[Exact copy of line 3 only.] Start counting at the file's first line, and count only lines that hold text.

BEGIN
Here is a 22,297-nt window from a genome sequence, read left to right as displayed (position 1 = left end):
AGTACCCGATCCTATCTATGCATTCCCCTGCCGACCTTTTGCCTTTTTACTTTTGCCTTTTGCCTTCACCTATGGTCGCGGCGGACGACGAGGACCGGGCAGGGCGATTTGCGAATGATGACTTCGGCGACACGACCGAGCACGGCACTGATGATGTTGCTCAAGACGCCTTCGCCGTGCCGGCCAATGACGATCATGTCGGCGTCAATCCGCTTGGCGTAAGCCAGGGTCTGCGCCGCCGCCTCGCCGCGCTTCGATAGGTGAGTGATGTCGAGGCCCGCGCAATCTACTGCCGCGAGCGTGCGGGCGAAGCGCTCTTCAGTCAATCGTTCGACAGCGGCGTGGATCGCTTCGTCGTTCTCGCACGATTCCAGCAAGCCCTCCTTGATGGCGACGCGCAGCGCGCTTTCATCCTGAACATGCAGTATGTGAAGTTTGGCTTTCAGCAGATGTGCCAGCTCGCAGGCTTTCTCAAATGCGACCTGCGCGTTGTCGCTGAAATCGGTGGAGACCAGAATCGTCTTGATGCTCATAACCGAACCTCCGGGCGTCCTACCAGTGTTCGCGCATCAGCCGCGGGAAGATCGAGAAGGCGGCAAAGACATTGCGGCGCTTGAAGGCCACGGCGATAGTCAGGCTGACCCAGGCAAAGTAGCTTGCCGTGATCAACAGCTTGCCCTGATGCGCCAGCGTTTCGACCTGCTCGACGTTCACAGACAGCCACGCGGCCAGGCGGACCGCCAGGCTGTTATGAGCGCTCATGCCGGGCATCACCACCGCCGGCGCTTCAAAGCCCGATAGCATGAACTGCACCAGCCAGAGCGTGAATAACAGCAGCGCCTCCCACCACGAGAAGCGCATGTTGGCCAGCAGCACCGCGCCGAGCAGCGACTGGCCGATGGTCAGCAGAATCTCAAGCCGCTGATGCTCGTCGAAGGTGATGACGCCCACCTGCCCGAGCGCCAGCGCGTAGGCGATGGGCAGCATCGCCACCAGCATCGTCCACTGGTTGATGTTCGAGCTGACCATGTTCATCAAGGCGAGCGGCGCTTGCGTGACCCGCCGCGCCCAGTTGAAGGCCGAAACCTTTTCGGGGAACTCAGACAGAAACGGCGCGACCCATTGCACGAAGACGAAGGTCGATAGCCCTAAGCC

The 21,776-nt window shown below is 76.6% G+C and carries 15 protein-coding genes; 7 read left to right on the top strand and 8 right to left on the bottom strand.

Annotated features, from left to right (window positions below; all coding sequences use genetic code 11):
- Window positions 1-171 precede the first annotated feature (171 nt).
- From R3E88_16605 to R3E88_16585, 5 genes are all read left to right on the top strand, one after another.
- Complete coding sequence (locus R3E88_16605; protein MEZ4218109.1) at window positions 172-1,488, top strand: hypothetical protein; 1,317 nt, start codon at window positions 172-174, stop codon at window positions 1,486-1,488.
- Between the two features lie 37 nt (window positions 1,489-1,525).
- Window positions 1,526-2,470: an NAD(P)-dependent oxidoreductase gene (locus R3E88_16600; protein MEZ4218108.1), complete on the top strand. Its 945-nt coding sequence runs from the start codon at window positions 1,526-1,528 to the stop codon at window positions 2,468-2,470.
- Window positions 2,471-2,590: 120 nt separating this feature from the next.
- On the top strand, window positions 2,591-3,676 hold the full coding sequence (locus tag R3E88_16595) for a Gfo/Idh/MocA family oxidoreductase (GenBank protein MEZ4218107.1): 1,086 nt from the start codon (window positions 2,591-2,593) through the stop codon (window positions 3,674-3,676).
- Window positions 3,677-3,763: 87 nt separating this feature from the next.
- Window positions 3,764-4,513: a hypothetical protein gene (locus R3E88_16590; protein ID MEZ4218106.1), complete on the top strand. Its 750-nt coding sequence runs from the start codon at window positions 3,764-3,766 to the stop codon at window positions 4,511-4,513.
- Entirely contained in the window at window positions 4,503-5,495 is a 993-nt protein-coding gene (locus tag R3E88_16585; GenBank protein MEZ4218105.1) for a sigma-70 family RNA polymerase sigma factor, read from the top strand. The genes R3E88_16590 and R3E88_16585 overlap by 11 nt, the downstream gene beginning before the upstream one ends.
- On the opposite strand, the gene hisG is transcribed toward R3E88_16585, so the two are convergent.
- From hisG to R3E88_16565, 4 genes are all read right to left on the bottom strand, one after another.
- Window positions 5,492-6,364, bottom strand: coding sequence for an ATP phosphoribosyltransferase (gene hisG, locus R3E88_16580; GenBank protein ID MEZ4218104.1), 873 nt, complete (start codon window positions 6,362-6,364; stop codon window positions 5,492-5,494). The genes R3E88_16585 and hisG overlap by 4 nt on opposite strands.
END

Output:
The 21,776-nt window shown below is 76.6% G+C and carries 15 protein-coding genes; 7 read left to right on the top strand and 8 right to left on the bottom strand.